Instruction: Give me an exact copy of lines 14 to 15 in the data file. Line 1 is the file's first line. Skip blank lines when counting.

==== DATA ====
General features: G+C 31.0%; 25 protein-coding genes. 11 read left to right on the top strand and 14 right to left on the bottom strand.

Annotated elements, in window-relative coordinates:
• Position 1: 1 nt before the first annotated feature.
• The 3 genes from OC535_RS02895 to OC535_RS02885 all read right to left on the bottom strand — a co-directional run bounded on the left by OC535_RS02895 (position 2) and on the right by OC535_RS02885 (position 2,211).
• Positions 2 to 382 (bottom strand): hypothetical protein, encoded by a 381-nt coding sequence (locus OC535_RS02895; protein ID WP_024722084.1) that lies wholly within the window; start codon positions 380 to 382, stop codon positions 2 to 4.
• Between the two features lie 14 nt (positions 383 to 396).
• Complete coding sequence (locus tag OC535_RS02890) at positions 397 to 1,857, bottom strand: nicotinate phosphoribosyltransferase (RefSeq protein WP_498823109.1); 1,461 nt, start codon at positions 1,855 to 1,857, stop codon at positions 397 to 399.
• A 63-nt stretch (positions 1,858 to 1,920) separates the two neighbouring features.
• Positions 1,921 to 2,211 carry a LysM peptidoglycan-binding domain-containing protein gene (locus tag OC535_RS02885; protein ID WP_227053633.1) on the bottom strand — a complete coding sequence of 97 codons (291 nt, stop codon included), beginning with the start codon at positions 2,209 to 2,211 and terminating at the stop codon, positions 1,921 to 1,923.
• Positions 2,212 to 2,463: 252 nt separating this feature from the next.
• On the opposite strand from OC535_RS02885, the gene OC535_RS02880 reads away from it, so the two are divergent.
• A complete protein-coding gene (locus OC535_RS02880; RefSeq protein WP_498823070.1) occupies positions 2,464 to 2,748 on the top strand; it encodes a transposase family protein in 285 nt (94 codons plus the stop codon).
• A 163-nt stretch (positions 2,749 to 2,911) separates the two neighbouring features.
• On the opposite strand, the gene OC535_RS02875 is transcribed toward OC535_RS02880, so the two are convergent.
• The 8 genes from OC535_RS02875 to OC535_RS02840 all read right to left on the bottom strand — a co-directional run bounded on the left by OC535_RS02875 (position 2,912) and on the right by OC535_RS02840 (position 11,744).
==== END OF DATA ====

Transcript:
• On the opposite strand, the gene OC535_RS02875 is transcribed toward OC535_RS02880, so the two are convergent.
• The 8 genes from OC535_RS02875 to OC535_RS02840 all read right to left on the bottom strand — a co-directional run bounded on the left by OC535_RS02875 (position 2,912) and on the right by OC535_RS02840 (position 11,744).